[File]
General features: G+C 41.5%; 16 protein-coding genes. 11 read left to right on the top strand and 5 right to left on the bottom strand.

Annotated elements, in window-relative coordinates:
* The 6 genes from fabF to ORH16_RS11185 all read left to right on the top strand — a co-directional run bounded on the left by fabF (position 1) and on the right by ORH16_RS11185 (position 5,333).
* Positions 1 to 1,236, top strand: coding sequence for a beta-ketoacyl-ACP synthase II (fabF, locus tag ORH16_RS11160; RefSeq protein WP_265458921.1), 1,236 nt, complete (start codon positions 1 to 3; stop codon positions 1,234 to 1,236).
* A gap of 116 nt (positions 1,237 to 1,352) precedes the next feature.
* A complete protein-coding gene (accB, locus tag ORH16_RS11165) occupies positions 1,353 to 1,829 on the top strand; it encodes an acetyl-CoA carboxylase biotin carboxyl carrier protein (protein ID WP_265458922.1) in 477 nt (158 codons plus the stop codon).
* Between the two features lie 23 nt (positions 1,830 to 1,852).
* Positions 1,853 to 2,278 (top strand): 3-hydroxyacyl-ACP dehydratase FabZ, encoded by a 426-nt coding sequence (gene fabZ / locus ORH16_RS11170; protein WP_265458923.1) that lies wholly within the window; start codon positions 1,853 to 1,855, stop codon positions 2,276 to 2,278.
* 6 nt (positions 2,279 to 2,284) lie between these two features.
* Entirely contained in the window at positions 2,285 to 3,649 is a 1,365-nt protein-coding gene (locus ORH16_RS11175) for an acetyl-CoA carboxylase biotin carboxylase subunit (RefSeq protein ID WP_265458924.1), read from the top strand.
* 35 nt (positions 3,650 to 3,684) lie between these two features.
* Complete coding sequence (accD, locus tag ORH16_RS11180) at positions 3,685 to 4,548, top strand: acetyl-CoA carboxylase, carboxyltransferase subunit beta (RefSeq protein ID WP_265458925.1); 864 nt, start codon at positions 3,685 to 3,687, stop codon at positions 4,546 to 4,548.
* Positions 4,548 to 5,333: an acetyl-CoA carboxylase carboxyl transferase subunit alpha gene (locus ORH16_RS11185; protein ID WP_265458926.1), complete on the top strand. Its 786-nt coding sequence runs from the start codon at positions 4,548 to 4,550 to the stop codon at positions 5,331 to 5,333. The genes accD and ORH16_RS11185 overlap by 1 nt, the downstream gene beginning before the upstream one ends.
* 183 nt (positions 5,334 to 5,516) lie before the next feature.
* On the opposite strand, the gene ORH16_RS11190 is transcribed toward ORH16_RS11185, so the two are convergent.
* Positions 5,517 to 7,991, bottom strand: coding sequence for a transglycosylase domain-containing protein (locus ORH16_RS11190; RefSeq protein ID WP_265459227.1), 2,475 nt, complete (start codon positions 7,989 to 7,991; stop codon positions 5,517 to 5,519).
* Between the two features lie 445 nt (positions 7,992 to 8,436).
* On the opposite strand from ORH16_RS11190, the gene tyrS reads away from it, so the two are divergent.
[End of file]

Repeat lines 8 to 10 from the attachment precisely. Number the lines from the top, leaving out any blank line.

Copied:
* Positions 1,853 to 2,278 (top strand): 3-hydroxyacyl-ACP dehydratase FabZ, encoded by a 426-nt coding sequence (gene fabZ / locus ORH16_RS11170; protein WP_265458923.1) that lies wholly within the window; start codon positions 1,853 to 1,855, stop codon positions 2,276 to 2,278.
* 6 nt (positions 2,279 to 2,284) lie between these two features.
* Entirely contained in the window at positions 2,285 to 3,649 is a 1,365-nt protein-coding gene (locus ORH16_RS11175) for an acetyl-CoA carboxylase biotin carboxylase subunit (RefSeq protein ID WP_265458924.1), read from the top strand.